Recently, someone asked me what their child should know about life as they grow up to become an adult with spina bifida. This question really got me thinking about what I wish I had known early on in my life as someone growing up with spina bifida. I asked myself what information could I have focused on early in my life to help me learn the skills I would need later.
As we grow up, we learn the difference between needs and wants. Of course, we can classify many things as both. However, part of the process of maturing and gaining life experience includes learning what matters most in life, whether you have a disability or not.
Top 5 Things to Know About Life as an Adult with Spina Bifida
Here are five focus areas that have been important in my adult life, which I share with you in hopes it helps.
1. Managing Your Health
First, let’s talk about health. Many of us take this one for granted. We tend to assume we’ll always remain in good health. However, when you live with a disability, such as spina bifida or a spinal cord injury, you may already know that good health is not a guarantee.
Part of navigating our way into adulthood includes finding what ways work best for us to live as healthily as we can. From daily catheterizations to bowel management programs to routine dental checkups, all of these things play a part in helping me live a full life. Are these things always easy or enjoyable? Not at all. Are they necessary? Absolutely.
As we grow up, we often naturally become our own health advocates. We learn over time that the results of our actions directly impact us, whether positively or negatively.
For example, if we need to use catheters and don’t cath consistently, we could develop urinary tract infections (UTIs) or have accidents. Then we could miss out on more fun or important things in life due to having to clean up or recuperate.
A great quote I keep in mind is “If you do not make time for your wellness, you will be forced to make time for your illness.” We must make sure that we follow and remain in compliance with our daily tasks. By doing so, we help increase our chances of a more consistent and fulfilling long-term level of health.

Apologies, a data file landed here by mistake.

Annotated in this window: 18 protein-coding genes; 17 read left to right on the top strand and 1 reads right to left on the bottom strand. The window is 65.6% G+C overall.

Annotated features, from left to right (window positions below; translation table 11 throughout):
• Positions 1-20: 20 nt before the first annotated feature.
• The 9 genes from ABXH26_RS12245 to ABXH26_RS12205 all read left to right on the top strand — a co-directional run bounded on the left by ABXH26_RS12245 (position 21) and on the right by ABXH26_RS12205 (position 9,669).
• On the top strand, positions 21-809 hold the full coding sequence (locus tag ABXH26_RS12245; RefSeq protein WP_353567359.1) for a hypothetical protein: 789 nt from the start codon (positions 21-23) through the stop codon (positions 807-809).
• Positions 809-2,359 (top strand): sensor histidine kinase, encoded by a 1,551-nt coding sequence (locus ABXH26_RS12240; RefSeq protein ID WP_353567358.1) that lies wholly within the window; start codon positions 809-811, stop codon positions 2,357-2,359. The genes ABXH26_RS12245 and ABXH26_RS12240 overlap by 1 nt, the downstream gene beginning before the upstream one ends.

If you need catheters, incontinence, or ostomy supplies, contact 180 Medical. We offer lots of helpful online resources, including instructions for how to use catheters hygienically. Our trained specialists can help you find the products that work best for your unique needs. Plus, we can set up your orders to be recurring so you never run out.
2. Making Time for Fitness
Next, let’s talk about another crucial part of maintaining our health: fitness.
Unfortunately, for me, this is one I learned later in life. However, I keep at it now and strive to do better every day.
A key factor of life with spina bifida is being able to maintain our independence. In order to be independent when living with a disability, we need the ability to do the necessary life skills on our own. For example, if we cannot transfer ourselves from our wheelchair to the toilet, shower chair, or our vehicle, that dramatically reduces our level of independence.
Whether you walk or use a wheelchair or braces, you can still find ways to get some physical activity. These days, we have endless adaptive sports resources online to help us find a program or hobby that works best for us. Plus, you may be able to find out about local adaptive sports opportunities by talking to your rehabilitation or physical therapist.